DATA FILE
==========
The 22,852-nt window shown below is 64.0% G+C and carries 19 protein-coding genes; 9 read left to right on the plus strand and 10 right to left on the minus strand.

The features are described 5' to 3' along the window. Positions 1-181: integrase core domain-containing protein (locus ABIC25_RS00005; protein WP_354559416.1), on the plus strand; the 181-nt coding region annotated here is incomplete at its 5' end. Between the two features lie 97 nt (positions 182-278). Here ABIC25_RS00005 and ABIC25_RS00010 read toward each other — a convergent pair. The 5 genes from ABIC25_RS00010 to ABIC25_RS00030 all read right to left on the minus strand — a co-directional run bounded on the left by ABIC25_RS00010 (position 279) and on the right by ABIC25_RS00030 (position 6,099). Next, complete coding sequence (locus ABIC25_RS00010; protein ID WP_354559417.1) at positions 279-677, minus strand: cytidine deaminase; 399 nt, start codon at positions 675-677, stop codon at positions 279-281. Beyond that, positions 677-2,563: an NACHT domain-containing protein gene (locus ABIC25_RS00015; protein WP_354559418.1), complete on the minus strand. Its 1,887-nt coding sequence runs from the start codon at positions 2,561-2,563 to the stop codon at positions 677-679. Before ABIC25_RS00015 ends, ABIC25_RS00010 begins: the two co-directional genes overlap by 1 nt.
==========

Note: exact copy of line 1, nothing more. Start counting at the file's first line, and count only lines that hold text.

The 22,852-nt window shown below is 64.0% G+C and carries 19 protein-coding genes; 9 read left to right on the plus strand and 10 right to left on the minus strand.